ZZ Plant grows upright, with dark green, glossy foliage.
ZZ Plant does well in low light conditions, from fluorescent light to bright, indirect light or even full sun if planted outdoors where hardy. ZZ Plant is typically found in the cactus and succulent section because it does well with bright indirect or direct light, and very little water. Found in South Africa, ZZ Plants are native to deserts with full sun and minimal water. Their upright habit does well indoors in corners or locations with limited width.
Growing Zone: 9-11
Mature Height: 36″ – 40″
Mature Width: 20″ – 24″
Classification: Green Foliage
Sunlight: Bright indirect or direct light
Flower Color: Does not flower indoors
Foliage: Green, glossy
Soil Condition: Well draining, cactus or succulent mix (part sand)
Water Require: Likes to stay dry
Uses: Excellent indoors as focal point or background plant
Does Not Ship To: CA, WA, OR, AZ
ZZ Plant might as well be called EZ Plant for its ease of care. ZZ Plant is actually named for its mouthful of a Latin name, Zamioculcas zamiifolia. These plants can stay extremely dry for extended periods, thanks to specialized rhizomes found underground that store water. The dark green, glossy foliage manages to capture any and all light, surviving in the lowest light conditions. Typically found with cactus and succulents in stores, ZZ Plants like to stay very dry. They can rot if given too much water.
Light Requirement of ZZ Plant:
ZZ Plants can handle the lowest of light conditions, even fluorescent light. On the other hand, in their native habitat they live outside in full sun, desert conditions. They are happy with any level of light in that range.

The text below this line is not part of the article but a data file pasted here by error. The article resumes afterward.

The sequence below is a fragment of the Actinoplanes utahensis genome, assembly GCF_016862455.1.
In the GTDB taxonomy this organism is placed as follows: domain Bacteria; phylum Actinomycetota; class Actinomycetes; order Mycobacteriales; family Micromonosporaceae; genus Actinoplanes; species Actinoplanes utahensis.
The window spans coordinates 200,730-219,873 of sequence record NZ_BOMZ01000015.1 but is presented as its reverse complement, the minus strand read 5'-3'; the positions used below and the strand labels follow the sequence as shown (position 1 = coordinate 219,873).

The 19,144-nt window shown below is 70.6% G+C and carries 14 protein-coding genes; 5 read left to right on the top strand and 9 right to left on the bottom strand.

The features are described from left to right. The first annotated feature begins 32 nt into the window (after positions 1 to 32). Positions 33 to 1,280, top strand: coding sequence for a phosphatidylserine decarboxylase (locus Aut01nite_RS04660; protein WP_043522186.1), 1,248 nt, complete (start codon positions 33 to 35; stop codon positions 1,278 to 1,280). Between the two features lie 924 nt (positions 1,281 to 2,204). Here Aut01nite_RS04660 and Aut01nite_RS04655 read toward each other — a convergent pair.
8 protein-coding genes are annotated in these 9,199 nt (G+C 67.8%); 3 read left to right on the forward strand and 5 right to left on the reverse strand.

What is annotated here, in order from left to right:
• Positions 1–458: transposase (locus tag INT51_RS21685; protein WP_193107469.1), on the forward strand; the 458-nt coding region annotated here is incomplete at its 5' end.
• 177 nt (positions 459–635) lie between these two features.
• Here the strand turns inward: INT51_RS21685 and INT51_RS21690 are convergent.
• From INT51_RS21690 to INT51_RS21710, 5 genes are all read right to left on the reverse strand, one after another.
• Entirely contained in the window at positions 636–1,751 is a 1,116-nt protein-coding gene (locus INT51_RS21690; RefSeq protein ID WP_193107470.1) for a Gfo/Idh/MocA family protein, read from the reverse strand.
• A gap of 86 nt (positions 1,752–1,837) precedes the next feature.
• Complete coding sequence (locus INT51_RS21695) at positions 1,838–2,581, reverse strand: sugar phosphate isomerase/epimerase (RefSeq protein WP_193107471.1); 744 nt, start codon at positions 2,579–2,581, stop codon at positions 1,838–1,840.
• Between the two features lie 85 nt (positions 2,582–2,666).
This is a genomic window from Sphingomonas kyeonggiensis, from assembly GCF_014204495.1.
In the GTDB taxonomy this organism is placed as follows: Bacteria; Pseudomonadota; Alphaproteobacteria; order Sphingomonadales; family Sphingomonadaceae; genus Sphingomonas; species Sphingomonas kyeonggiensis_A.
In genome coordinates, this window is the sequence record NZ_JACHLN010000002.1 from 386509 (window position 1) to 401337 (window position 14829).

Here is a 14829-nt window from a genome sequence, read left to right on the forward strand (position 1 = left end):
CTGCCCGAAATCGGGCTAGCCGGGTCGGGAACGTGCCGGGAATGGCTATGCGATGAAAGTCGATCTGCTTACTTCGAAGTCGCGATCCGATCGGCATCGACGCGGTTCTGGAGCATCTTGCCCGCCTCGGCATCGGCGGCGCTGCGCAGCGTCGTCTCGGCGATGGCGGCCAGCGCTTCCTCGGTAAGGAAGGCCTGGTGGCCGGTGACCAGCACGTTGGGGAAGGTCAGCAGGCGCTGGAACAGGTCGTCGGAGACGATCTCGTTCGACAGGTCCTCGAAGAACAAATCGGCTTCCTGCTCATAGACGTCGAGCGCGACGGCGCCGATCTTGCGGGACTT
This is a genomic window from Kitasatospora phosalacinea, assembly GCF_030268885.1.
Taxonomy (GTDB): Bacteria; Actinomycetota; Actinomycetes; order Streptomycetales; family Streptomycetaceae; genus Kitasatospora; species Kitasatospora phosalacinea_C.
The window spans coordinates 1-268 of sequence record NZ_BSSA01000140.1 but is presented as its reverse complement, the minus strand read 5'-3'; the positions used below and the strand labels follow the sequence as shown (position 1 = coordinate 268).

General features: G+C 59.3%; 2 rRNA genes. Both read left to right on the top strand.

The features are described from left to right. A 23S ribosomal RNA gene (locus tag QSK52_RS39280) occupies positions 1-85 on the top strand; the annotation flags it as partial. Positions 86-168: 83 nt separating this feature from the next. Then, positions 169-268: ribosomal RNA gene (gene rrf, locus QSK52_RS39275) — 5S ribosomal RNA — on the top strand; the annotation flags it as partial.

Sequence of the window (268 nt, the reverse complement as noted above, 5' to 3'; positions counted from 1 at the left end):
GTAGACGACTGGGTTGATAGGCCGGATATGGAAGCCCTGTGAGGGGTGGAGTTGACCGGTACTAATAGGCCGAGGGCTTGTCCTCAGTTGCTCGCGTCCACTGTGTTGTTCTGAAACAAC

Watering ZZ Plant:
ZZ Plants like to dry out completely between watering. It does not like to stay or sit in water. Plants that are watered too often will not survive. If unsure, do not water.
Fertilizing ZZ Plant:
It is very likely that ZZ Plants will not need any fertilizer for an extended period of time. However, any all purpose, foliage fertilizer will work for ZZ Plants. Indoor houseplant fertilizers fall into two groups: water soluble, liquid quick release, and granular, slow release fertilizers. Jack’s Classic Indoor plant food works well as a powder, quick release fertilizer that is mixed with water to quickly provide nutrients to a plant that has been in a container for an extended time. On the other hand, Biotone Starter or Osmocote Indoor/Outdoor is an option as a granular, slow release fertilizer that can be applied while potting and planting. Any type of fertilizer offers nutrients that help plants with the transition to a new environment. We offer a one year warranty on our plants when you purchase Bio-tone at checkout and use it per label instructions. Any of these fertilizers may be used when planting ZZ Plants.
Best Growing Soil for ZZ Plants:
Ponytail Palms need a very well draining soil, and prefer to have dry conditions. Regular potting mix with sand mixed in works well for plants potted in containers, otherwise a cactus potting mix would work. The cactus potting mix already has sand and other ingredients to encourage drainage. If desired, ZZ Plants could be planted in mostly sand with very little peat moss added. Rhizomes or large pieces of roots below the soil are normal to see when transplanting. They store water, and help the plant through times of drought.
History and introduction of ZZ Plants:
Native to Africa from Kenya to South Africa, ZZ Plants love light and minimal watering. Originally named Caladium zamiifolium, ZZ Plant was moved to Zamioculcas zamiifolia in 1905. Dutch nurseries in South Africa noticed how easy the plant was to propagate, and started exporting it around the world around 1996. Although it hasn’t been commercially produced for that long, this plant has made its way into homes and hearts worldwide. Plants are easy to propagate; they can be dug up and divided when transplanting.
Zamioculcas zamiifolia is the Latin name for ZZ Plant. Zamioculcas means similarity to the Zamia genus, while zamiifolia means leaves like Zamia, a group of cycads with similar looking foliage.